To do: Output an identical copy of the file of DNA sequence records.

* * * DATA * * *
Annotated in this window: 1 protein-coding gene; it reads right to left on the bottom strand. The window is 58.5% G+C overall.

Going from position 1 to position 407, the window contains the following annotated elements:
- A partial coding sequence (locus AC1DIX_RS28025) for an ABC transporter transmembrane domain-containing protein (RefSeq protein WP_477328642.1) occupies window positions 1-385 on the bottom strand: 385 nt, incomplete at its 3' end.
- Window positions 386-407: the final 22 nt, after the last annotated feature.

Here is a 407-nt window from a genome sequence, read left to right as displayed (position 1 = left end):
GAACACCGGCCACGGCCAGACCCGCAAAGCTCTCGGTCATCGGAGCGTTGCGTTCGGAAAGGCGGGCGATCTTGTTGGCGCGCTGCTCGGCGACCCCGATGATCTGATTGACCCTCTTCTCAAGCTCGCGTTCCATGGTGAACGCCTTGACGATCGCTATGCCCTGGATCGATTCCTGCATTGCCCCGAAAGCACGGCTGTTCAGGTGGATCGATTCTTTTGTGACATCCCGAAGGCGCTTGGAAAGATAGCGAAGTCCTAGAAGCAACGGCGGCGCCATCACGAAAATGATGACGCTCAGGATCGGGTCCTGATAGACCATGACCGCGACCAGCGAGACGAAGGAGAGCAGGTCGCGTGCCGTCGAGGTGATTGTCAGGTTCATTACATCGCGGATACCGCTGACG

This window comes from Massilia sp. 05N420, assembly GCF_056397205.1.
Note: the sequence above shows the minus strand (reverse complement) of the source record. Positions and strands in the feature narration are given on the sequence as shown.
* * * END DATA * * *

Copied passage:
Annotated in this window: 1 protein-coding gene; it reads right to left on the bottom strand. The window is 58.5% G+C overall.

Going from position 1 to position 407, the window contains the following annotated elements:
- A partial coding sequence (locus AC1DIX_RS28025) for an ABC transporter transmembrane domain-containing protein (RefSeq protein WP_477328642.1) occupies window positions 1-385 on the bottom strand: 385 nt, incomplete at its 3' end.
- Window positions 386-407: the final 22 nt, after the last annotated feature.

Here is a 407-nt window from a genome sequence, read left to right as displayed (position 1 = left end):
GAACACCGGCCACGGCCAGACCCGCAAAGCTCTCGGTCATCGGAGCGTTGCGTTCGGAAAGGCGGGCGATCTTGTTGGCGCGCTGCTCGGCGACCCCGATGATCTGATTGACCCTCTTCTCAAGCTCGCGTTCCATGGTGAACGCCTTGACGATCGCTATGCCCTGGATCGATTCCTGCATTGCCCCGAAAGCACGGCTGTTCAGGTGGATCGATTCTTTTGTGACATCCCGAAGGCGCTTGGAAAGATAGCGAAGTCCTAGAAGCAACGGCGGCGCCATCACGAAAATGATGACGCTCAGGATCGGGTCCTGATAGACCATGACCGCGACCAGCGAGACGAAGGAGAGCAGGTCGCGTGCCGTCGAGGTGATTGTCAGGTTCATTACATCGCGGATACCGCTGACG

This window comes from Massilia sp. 05N420, assembly GCF_056397205.1.
Note: the sequence above shows the minus strand (reverse complement) of the source record. Positions and strands in the feature narration are given on the sequence as shown.